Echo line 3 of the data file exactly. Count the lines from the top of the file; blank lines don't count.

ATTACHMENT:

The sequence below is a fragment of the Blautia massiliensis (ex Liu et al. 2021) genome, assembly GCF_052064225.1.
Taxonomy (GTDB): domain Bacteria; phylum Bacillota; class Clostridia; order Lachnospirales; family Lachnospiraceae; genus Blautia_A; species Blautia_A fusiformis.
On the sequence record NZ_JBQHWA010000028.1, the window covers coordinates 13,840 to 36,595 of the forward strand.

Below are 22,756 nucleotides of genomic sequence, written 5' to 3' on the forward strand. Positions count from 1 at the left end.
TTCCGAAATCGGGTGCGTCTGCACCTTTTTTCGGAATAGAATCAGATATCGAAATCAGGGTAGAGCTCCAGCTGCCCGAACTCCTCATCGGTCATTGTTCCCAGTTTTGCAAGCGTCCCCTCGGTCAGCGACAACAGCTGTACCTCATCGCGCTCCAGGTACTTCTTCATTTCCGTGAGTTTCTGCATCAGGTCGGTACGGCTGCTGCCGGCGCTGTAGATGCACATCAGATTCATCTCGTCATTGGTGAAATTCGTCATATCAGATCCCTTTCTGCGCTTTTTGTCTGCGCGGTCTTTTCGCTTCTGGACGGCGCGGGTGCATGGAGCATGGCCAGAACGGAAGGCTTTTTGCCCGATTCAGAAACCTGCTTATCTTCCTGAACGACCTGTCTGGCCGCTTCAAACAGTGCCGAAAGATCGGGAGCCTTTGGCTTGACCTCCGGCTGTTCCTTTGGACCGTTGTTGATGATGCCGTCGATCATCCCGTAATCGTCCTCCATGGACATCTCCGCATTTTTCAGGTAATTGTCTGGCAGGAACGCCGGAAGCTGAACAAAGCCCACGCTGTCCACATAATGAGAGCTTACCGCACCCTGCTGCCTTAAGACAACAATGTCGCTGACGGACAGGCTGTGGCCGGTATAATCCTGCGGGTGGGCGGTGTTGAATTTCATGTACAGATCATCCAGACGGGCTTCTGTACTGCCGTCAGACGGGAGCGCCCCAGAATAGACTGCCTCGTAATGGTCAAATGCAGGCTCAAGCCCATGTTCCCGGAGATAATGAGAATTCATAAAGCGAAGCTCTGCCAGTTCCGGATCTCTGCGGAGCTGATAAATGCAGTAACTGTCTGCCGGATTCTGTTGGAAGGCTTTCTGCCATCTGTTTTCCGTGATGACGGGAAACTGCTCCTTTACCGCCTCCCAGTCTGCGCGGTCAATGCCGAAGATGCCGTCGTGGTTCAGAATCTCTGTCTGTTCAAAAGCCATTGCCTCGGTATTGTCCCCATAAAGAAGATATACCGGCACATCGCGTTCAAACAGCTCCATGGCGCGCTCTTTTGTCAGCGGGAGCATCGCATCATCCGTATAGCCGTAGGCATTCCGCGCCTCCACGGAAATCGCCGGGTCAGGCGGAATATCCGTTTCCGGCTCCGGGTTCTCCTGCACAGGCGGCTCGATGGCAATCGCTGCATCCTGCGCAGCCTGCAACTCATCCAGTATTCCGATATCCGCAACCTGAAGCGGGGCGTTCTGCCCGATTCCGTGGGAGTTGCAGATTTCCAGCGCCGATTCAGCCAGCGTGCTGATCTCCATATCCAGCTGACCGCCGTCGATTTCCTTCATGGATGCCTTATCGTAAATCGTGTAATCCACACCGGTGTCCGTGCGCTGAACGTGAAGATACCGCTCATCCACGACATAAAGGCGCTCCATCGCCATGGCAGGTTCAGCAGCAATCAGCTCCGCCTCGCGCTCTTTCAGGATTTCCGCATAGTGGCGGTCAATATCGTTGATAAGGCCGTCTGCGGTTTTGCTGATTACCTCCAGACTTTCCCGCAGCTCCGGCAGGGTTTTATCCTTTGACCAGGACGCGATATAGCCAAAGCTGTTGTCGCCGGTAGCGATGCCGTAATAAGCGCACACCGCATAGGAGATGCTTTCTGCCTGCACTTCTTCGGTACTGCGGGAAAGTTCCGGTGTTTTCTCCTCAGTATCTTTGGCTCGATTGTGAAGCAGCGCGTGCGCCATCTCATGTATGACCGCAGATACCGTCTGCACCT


On the sequence record NZ_JBQHWA010000028.1, the window covers coordinates 13,840 to 36,595 of the forward strand.